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Red jewelry displays

A shop owner has given me a box of beautiful jewelry displays,
risers, etc. that I may use in his shop. However, they are covered
in red velvet, which would not work out for either of us. The owner
told me I could recover everything w/ black velvet, but that seems
like way too much work. Plus, some pieces would never look as
beautiful as they do now if I recovered them. Any ideas/suggestions?
I’m wondering if I could dye them black? I guess some of the cube
risers could be draped w/ black fabric, but again, any suggestions
would be greatly appreciated!

Thank you! – Trish

How about using spray on fabric paint

Spray paint 'em whatever color you like.


I can’t recall the subject line of the recent thread, in which there
was a question of changing the color of velvet displays. As it
happens, I unexpectedly find myself wanting to do something similar.
The velvet in question is a synthetic, not silk or cotton, as it is
an upholstery fabric.

I am interested in stenciling it, and would prefer not to use
ordinary spray paint as I assume this would be stiff and scratchy.
Does anyone know of a type of dye or paint that would “take” on
synthetic velvet but not be stiff or scratchy?


Does anyone know of a type of dye or paint that would "take" on
synthetic velvet but *not* be stiff or scratchy? 

No. Synthetics are hard to dye. So paint is the only choice, which
would make it not velvety.


I would go to a place like Michael’s if you have one in your area.
They’re all about arts and crafts and fabrics and paints and dyes
and such, and have a knowledgeable staff.

Talk to Dharma Trading Company in San Rafael, CA
( They are experts at fabric coloring, etc. If
there’s a way to stencil on synthetic velvet with no resulting
stiffness or scratchiness, they’ll know what it is.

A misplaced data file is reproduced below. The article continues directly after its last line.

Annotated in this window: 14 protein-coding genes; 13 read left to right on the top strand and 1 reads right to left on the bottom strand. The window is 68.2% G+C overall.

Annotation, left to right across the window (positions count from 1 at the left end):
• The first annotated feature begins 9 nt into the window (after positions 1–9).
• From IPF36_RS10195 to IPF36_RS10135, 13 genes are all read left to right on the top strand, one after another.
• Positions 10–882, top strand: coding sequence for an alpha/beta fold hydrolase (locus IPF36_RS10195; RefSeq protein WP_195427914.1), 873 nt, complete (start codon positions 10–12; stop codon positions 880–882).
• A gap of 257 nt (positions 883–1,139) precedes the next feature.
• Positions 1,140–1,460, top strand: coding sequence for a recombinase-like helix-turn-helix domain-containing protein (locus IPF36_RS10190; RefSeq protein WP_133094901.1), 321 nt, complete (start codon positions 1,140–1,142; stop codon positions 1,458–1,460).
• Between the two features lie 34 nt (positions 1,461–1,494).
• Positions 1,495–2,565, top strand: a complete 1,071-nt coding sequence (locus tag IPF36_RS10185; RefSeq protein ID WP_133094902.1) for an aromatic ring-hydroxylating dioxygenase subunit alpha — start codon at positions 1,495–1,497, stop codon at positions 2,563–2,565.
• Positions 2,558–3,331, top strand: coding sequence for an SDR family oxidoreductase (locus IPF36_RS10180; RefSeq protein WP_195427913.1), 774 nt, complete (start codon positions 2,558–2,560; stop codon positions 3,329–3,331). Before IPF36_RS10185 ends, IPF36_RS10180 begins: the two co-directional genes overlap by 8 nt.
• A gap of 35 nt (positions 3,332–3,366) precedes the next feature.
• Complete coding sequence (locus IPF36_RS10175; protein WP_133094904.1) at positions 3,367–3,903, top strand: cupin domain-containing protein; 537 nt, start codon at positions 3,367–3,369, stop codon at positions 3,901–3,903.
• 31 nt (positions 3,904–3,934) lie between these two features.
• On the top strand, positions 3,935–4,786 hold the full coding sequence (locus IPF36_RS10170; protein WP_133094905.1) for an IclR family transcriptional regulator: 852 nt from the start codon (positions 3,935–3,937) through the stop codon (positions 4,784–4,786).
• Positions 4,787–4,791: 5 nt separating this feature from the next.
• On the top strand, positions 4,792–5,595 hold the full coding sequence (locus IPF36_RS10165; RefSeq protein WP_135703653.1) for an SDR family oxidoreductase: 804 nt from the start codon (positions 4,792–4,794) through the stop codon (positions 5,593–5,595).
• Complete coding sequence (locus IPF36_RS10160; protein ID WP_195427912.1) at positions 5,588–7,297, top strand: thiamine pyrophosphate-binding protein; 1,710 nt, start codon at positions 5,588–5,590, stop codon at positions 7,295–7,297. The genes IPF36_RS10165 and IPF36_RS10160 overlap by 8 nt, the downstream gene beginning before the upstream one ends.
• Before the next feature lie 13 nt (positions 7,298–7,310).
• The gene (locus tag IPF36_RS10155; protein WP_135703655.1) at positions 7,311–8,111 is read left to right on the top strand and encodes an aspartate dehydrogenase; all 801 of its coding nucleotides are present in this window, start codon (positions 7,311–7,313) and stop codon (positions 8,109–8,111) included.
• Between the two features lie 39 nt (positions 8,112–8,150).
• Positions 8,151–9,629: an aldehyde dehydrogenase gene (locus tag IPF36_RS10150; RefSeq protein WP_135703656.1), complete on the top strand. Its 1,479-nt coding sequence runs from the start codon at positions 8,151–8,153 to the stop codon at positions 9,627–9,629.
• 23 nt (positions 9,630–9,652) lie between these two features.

No connection, just a very happy customer.

I would suggest contacting Jacquard Products to ask about
airbrushing the paints onto velvet. Otherwise, you can paint it onto
fabric that doesn’t have a nap.

You might also want to check into floral spray paints for silk
flowers, etc. It might work better than regular spray paint. Have


If you use diluted bleach it will change the color. Test an area.
Also test different strengths of bleach, as they may give you a range
of colors. There will be no stiffness, as you really aren’t "adding “
anything. The colors you get will depend on which dyes were used to
create the fabric. When you use bleach on some black fabrics, you get
a really rich gold color. Apply it with a cotton swab or paint brush.
Dishwasher liquid works in much the same way, and you might like the
thicker consistency. You can also use steam to crush part of the
velvet, giving it a very subtle color difference. Cut a design from
1/8” closed cell foam. Place it on an ironing board with a towel
underneath it. Lay the velvet right side down over the foam and steam
press for at least 30 seconds. I haven’t done this in a while, so I
am not sure I am correctly remembering the length of time you must
steam it. These are some low cost options if you don’t need several

Theresa Bright

I agree with the suggestion to contact Dharma Trading. They know
EVERYTHING about coloring fabric! Their website is

There are some fabric paints that have a fairly soft hand.

I have no connection with Dharma except for being a very happy
long-time customer.

Amanda Fisher

There’s another group you may wish to contact - bear in mind I’ve
never used any of their products so can’t guarantee that they will
be your solution, but I would think in this case that any and all
would be of value. Contact Deval Products, LLC
( They make “Simply Spray” Fabric Paint and
according to their website they have spray paint that does not cause
fabric to harden. But check with them if it would be suitable for
your uses.